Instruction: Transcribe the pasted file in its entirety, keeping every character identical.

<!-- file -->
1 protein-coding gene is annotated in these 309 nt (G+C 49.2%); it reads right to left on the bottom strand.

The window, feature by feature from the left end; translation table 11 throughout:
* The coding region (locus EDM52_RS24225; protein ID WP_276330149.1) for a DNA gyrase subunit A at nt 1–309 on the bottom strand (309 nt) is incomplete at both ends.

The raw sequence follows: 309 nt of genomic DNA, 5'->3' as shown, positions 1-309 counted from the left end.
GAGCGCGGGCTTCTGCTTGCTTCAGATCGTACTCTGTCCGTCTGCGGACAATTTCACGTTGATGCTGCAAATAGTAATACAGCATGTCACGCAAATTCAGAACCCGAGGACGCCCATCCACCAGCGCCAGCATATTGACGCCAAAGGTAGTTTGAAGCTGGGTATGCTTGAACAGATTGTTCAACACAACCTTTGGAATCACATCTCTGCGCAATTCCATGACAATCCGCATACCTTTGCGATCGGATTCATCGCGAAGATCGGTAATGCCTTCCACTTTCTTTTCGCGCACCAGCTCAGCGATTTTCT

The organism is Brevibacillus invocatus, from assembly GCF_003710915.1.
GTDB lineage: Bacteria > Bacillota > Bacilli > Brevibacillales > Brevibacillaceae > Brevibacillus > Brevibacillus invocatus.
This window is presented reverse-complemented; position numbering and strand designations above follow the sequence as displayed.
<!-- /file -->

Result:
1 protein-coding gene is annotated in these 309 nt (G+C 49.2%); it reads right to left on the bottom strand.

The window, feature by feature from the left end; translation table 11 throughout:
* The coding region (locus EDM52_RS24225; protein ID WP_276330149.1) for a DNA gyrase subunit A at nt 1–309 on the bottom strand (309 nt) is incomplete at both ends.

The raw sequence follows: 309 nt of genomic DNA, 5'->3' as shown, positions 1-309 counted from the left end.
GAGCGCGGGCTTCTGCTTGCTTCAGATCGTACTCTGTCCGTCTGCGGACAATTTCACGTTGATGCTGCAAATAGTAATACAGCATGTCACGCAAATTCAGAACCCGAGGACGCCCATCCACCAGCGCCAGCATATTGACGCCAAAGGTAGTTTGAAGCTGGGTATGCTTGAACAGATTGTTCAACACAACCTTTGGAATCACATCTCTGCGCAATTCCATGACAATCCGCATACCTTTGCGATCGGATTCATCGCGAAGATCGGTAATGCCTTCCACTTTCTTTTCGCGCACCAGCTCAGCGATTTTCT

The organism is Brevibacillus invocatus, from assembly GCF_003710915.1.
GTDB lineage: Bacteria > Bacillota > Bacilli > Brevibacillales > Brevibacillaceae > Brevibacillus > Brevibacillus invocatus.
This window is presented reverse-complemented; position numbering and strand designations above follow the sequence as displayed.